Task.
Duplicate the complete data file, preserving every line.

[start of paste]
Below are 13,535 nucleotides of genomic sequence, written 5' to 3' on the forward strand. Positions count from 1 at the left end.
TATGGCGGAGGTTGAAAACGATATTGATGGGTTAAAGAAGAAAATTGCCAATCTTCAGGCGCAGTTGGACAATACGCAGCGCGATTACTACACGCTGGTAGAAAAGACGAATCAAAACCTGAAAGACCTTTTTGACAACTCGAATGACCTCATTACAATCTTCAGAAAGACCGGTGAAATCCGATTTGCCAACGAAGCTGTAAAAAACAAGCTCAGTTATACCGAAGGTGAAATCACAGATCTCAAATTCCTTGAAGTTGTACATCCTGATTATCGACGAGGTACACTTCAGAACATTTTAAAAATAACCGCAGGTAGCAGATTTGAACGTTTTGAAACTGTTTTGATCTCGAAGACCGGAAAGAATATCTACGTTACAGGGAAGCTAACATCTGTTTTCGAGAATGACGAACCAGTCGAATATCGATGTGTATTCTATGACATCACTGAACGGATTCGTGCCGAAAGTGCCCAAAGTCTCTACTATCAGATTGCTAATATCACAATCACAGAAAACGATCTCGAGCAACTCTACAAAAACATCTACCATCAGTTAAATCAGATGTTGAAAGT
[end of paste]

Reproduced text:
Below are 13,535 nucleotides of genomic sequence, written 5' to 3' on the forward strand. Positions count from 1 at the left end.
TATGGCGGAGGTTGAAAACGATATTGATGGGTTAAAGAAGAAAATTGCCAATCTTCAGGCGCAGTTGGACAATACGCAGCGCGATTACTACACGCTGGTAGAAAAGACGAATCAAAACCTGAAAGACCTTTTTGACAACTCGAATGACCTCATTACAATCTTCAGAAAGACCGGTGAAATCCGATTTGCCAACGAAGCTGTAAAAAACAAGCTCAGTTATACCGAAGGTGAAATCACAGATCTCAAATTCCTTGAAGTTGTACATCCTGATTATCGACGAGGTACACTTCAGAACATTTTAAAAATAACCGCAGGTAGCAGATTTGAACGTTTTGAAACTGTTTTGATCTCGAAGACCGGAAAGAATATCTACGTTACAGGGAAGCTAACATCTGTTTTCGAGAATGACGAACCAGTCGAATATCGATGTGTATTCTATGACATCACTGAACGGATTCGTGCCGAAAGTGCCCAAAGTCTCTACTATCAGATTGCTAATATCACAATCACAGAAAACGATCTCGAGCAACTCTACAAAAACATCTACCATCAGTTAAATCAGATGTTGAAAGT